Many designers are drawn to the competition because of its various cash prizes and internships with leading creative companies such as Peter Jackson’s Weta Workshop and Canada’s Cirque du Soleil. It’s a perfect launch pad for emerging creatives. 

“WOW is a benchmark event that has set the highest standards, while being accessible to artists all over the world,” Weta Workshop’s Sir Richard Taylor describes the competition. 

Many finalists have gone on to work as costume designers for celebrities or in film. Others come with an established international following. 2017 supreme winner, Rinaldy Yunardi from Indonesia, designed accessories worn by Madonna at this year’s Met Gala in New York. 

The theatrical extravaganza, which kicks off in Wellington on 27 September, will see models turn the garments into performance art, set in a series of six worlds inspired by the competition themes. This year’s themes are Under the Microscope, Reflective Surfaces and the crowd-favourite, Bizarre Bra, along with the recurring Avant-garde, Aotearoa and Open sections. 

“WOW is unique in drawing together many different artistic and performance disciplines,” show director Malia Johnston says. “There are several performance layers occurring from dance, to live music, audio visual components, aerial work and shifting set design.”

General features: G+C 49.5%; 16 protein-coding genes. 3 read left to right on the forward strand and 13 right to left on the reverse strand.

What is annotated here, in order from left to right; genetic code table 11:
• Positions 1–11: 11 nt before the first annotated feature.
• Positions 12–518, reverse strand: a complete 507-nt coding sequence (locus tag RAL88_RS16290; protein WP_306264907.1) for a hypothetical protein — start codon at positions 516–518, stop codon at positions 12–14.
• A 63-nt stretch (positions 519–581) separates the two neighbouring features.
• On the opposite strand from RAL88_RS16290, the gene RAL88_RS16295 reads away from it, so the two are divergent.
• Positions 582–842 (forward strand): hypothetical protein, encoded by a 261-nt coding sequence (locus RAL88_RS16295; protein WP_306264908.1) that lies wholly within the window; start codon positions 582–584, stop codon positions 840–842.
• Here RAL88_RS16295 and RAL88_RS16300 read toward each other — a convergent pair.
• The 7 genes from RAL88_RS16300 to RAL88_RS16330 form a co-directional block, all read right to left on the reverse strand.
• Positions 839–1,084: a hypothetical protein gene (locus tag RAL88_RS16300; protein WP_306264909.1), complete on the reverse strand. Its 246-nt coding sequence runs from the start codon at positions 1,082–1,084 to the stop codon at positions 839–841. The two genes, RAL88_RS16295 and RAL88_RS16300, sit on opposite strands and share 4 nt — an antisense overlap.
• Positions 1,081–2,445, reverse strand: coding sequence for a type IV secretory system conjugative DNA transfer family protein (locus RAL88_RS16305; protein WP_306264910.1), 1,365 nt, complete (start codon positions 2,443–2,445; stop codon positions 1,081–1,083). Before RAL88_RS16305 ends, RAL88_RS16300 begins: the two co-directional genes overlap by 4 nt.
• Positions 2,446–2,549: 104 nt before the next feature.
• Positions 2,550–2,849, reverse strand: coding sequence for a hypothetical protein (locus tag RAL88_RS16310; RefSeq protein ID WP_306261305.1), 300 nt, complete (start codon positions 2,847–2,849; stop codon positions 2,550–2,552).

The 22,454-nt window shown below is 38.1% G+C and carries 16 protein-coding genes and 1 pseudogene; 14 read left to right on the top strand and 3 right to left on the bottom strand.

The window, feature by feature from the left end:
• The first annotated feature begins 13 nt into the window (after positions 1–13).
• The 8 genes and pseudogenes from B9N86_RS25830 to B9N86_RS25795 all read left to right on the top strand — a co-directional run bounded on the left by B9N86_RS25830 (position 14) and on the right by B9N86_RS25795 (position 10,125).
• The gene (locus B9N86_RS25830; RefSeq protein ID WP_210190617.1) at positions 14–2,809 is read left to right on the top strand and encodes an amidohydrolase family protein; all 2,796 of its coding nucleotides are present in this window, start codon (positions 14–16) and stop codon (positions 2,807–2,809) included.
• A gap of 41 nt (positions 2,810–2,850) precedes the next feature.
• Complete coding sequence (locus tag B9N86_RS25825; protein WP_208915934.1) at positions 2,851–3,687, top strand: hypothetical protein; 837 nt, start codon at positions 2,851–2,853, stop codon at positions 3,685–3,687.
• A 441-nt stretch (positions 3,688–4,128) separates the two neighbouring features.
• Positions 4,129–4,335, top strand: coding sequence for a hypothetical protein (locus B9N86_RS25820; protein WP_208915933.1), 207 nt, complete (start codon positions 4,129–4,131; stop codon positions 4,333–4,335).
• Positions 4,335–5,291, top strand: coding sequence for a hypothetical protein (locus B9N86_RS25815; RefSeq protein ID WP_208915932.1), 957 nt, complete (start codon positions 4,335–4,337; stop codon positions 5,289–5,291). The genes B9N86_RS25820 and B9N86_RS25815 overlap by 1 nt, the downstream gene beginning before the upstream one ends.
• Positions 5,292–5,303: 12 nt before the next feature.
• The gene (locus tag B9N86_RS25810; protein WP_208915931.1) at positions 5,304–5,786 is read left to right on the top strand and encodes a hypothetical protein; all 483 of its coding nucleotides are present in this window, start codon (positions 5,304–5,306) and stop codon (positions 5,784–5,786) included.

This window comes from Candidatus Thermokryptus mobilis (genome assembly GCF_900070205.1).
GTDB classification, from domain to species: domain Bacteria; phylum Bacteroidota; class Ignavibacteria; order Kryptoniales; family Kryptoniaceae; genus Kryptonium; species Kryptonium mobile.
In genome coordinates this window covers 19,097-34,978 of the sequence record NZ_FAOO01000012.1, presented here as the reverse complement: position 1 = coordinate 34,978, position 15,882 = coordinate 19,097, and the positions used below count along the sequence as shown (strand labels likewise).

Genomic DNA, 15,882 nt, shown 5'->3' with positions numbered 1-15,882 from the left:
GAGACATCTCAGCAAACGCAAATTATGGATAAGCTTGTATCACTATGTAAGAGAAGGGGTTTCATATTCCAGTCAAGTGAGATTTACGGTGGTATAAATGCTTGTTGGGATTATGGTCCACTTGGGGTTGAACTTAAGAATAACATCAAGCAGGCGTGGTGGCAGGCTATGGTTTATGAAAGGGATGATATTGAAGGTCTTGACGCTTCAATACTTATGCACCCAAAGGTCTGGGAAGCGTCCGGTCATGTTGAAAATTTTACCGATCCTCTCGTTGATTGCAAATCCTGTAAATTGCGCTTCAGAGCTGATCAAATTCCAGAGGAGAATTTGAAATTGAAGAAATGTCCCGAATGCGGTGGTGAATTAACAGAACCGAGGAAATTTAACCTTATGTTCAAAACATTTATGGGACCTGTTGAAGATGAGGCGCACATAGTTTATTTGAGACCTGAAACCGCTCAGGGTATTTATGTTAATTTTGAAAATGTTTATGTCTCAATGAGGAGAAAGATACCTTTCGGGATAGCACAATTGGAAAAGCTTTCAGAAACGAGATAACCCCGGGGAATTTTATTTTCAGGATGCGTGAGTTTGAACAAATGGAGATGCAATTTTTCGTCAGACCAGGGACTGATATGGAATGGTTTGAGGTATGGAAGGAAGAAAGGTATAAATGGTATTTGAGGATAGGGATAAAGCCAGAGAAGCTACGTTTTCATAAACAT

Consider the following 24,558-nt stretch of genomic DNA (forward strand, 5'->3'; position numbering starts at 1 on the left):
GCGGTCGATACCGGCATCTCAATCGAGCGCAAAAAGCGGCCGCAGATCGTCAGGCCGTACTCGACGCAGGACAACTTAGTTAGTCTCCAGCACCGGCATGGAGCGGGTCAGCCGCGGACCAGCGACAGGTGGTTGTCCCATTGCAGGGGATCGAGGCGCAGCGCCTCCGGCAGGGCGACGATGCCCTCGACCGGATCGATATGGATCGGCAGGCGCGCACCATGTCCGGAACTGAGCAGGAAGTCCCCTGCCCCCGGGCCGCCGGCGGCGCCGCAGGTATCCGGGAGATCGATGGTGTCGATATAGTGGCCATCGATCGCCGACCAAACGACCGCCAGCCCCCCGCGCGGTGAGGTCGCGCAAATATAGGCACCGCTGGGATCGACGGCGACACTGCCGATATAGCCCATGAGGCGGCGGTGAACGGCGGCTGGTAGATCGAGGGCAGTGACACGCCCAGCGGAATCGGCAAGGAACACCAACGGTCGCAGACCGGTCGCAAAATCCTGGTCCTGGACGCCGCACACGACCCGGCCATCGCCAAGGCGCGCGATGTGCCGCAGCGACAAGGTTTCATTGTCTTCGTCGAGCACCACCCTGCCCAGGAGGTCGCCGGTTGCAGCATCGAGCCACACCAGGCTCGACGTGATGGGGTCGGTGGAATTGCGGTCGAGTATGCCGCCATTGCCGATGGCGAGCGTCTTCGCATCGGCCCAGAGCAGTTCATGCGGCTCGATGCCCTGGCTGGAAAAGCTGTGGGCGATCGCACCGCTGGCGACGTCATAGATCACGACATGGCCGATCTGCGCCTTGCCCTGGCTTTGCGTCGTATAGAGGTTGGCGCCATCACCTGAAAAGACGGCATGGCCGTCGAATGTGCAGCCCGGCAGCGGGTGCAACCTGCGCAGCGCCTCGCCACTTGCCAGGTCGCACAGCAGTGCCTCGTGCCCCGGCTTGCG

WOW’s allure also stems from the accessibility to its audience. “It’s an art form that appeals to people from all backgrounds and ages, and presenting the works not as a catwalk show but within a theatrical setting including dancers and actors, Moncrieff explains. 

“I think we straddle the boundaries of the definition of pop culture,” she adds. “WOW is accessible, unique and a culture of its own. It invites everyone to make.” 

When the show wraps up in Wellington, WOW’s international travelling exhibition will head to St Petersburg, Russia in October. Since starting its tour in 2015, the exhibition has been seen by more than 600,000 visitors across New Zealand, Australia and the USA.

For those who can’t make it to the shows or who want to take a closer look at the garments, there is the the WOW Museum in Nelson. With the permanent collection now approaching 500 pieces, there is a lot of pleasure to be gained in discovering or revisiting past garments, many of which have become iconic.

30 Years of WOW - By the numbers:

  • 4,877: Garments that will have adorned the stage since 1987
  • Almost 770,000: People that will have seen a WOW show since 1987 
  • Over 4,500: People that have been on the WOW stage since 1987 
  • 10,200: Total people that have worked on a WOW show since 1987 (including cast and crew)
  • Almost $2,430,000: Value of prizes (cash and in kind) WOW has awarded designers since 1987 
  • 207: Number of designer sections since 1987 

Suzie Moncrieff’s 8 favourite garments from 30 years of WOW 

  • Lady of the Wood, David Walker, USA
  • Hermecea. Jan Kerr, New Zealand
  • Beast in the Beauty, David Walker, USA
  • Superminx, Simon Hames, New Zealand
  • Hylonome, Mary Wing To, UK
  • Persephone’s Descent, Stuart Walker, New Zealand
  • Dragon Fish, Susan Holmes, New Zealand
  • Gothic Habit, Lyn Christiansen, USA